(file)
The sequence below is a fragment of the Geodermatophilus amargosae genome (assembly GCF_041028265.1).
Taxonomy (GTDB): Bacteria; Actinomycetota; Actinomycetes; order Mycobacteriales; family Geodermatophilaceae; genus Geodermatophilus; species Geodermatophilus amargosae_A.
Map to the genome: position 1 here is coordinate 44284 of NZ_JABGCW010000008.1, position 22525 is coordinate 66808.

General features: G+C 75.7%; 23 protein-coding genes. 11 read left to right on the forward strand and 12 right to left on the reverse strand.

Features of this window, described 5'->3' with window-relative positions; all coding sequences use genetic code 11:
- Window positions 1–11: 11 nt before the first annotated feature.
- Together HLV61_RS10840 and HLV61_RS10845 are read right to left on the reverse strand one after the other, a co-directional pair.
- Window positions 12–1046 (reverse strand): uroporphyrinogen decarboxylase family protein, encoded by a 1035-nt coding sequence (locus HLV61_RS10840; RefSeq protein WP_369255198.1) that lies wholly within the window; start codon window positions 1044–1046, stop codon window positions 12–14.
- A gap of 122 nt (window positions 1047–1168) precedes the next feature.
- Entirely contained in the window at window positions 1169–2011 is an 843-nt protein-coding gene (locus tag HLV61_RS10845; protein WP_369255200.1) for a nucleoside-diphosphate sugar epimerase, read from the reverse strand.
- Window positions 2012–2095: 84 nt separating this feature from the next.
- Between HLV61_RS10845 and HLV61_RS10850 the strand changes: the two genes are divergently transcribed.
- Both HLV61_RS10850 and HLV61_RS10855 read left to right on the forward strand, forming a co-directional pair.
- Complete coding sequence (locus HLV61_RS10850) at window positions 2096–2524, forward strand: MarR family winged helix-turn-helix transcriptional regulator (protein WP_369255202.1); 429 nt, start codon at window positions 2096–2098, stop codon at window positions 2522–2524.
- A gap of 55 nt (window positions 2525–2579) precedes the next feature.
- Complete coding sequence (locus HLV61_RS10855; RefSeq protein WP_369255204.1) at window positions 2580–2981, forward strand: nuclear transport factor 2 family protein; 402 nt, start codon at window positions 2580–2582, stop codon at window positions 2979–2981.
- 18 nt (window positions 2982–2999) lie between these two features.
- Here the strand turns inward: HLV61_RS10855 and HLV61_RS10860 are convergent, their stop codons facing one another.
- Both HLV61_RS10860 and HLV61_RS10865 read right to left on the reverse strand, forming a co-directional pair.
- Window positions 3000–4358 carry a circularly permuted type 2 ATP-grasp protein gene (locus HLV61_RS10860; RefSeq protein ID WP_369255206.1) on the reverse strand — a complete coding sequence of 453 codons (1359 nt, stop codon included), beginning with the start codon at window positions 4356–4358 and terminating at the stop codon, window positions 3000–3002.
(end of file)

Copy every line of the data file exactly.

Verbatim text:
The sequence below is a fragment of the Geodermatophilus amargosae genome (assembly GCF_041028265.1).
Taxonomy (GTDB): Bacteria; Actinomycetota; Actinomycetes; order Mycobacteriales; family Geodermatophilaceae; genus Geodermatophilus; species Geodermatophilus amargosae_A.
Map to the genome: position 1 here is coordinate 44284 of NZ_JABGCW010000008.1, position 22525 is coordinate 66808.

General features: G+C 75.7%; 23 protein-coding genes. 11 read left to right on the forward strand and 12 right to left on the reverse strand.

Features of this window, described 5'->3' with window-relative positions; all coding sequences use genetic code 11:
- Window positions 1–11: 11 nt before the first annotated feature.
- Together HLV61_RS10840 and HLV61_RS10845 are read right to left on the reverse strand one after the other, a co-directional pair.
- Window positions 12–1046 (reverse strand): uroporphyrinogen decarboxylase family protein, encoded by a 1035-nt coding sequence (locus HLV61_RS10840; RefSeq protein WP_369255198.1) that lies wholly within the window; start codon window positions 1044–1046, stop codon window positions 12–14.
- A gap of 122 nt (window positions 1047–1168) precedes the next feature.
- Entirely contained in the window at window positions 1169–2011 is an 843-nt protein-coding gene (locus tag HLV61_RS10845; protein WP_369255200.1) for a nucleoside-diphosphate sugar epimerase, read from the reverse strand.
- Window positions 2012–2095: 84 nt separating this feature from the next.
- Between HLV61_RS10845 and HLV61_RS10850 the strand changes: the two genes are divergently transcribed.
- Both HLV61_RS10850 and HLV61_RS10855 read left to right on the forward strand, forming a co-directional pair.
- Complete coding sequence (locus HLV61_RS10850) at window positions 2096–2524, forward strand: MarR family winged helix-turn-helix transcriptional regulator (protein WP_369255202.1); 429 nt, start codon at window positions 2096–2098, stop codon at window positions 2522–2524.
- A gap of 55 nt (window positions 2525–2579) precedes the next feature.
- Complete coding sequence (locus HLV61_RS10855; RefSeq protein WP_369255204.1) at window positions 2580–2981, forward strand: nuclear transport factor 2 family protein; 402 nt, start codon at window positions 2580–2582, stop codon at window positions 2979–2981.
- 18 nt (window positions 2982–2999) lie between these two features.
- Here the strand turns inward: HLV61_RS10855 and HLV61_RS10860 are convergent, their stop codons facing one another.
- Both HLV61_RS10860 and HLV61_RS10865 read right to left on the reverse strand, forming a co-directional pair.
- Window positions 3000–4358 carry a circularly permuted type 2 ATP-grasp protein gene (locus HLV61_RS10860; RefSeq protein ID WP_369255206.1) on the reverse strand — a complete coding sequence of 453 codons (1359 nt, stop codon included), beginning with the start codon at window positions 4356–4358 and terminating at the stop codon, window positions 3000–3002.